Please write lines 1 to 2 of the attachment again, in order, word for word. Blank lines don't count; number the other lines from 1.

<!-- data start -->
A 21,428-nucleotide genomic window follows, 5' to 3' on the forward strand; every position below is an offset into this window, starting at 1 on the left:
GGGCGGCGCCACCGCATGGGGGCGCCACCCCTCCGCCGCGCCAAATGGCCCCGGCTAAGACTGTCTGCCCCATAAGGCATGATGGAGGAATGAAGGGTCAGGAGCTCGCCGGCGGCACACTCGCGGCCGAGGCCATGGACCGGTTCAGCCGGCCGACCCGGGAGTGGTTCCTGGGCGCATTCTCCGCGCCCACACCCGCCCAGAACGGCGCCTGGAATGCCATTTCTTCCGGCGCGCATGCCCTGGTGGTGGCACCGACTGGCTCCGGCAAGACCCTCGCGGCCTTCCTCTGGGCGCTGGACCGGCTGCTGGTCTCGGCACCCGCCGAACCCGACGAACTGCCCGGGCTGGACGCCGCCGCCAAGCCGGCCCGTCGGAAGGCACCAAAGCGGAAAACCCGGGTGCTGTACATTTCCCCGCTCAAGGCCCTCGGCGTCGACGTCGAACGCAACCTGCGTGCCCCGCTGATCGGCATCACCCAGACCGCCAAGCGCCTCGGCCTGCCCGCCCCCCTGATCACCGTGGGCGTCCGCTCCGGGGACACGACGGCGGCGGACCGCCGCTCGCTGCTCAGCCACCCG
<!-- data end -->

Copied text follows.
A 21,428-nucleotide genomic window follows, 5' to 3' on the forward strand; every position below is an offset into this window, starting at 1 on the left:
GGGCGGCGCCACCGCATGGGGGCGCCACCCCTCCGCCGCGCCAAATGGCCCCGGCTAAGACTGTCTGCCCCATAAGGCATGATGGAGGAATGAAGGGTCAGGAGCTCGCCGGCGGCACACTCGCGGCCGAGGCCATGGACCGGTTCAGCCGGCCGACCCGGGAGTGGTTCCTGGGCGCATTCTCCGCGCCCACACCCGCCCAGAACGGCGCCTGGAATGCCATTTCTTCCGGCGCGCATGCCCTGGTGGTGGCACCGACTGGCTCCGGCAAGACCCTCGCGGCCTTCCTCTGGGCGCTGGACCGGCTGCTGGTCTCGGCACCCGCCGAACCCGACGAACTGCCCGGGCTGGACGCCGCCGCCAAGCCGGCCCGTCGGAAGGCACCAAAGCGGAAAACCCGGGTGCTGTACATTTCCCCGCTCAAGGCCCTCGGCGTCGACGTCGAACGCAACCTGCGTGCCCCGCTGATCGGCATCACCCAGACCGCCAAGCGCCTCGGCCTGCCCGCCCCCCTGATCACCGTGGGCGTCCGCTCCGGGGACACGACGGCGGCGGACCGCCGCTCGCTGCTCAGCCACCCG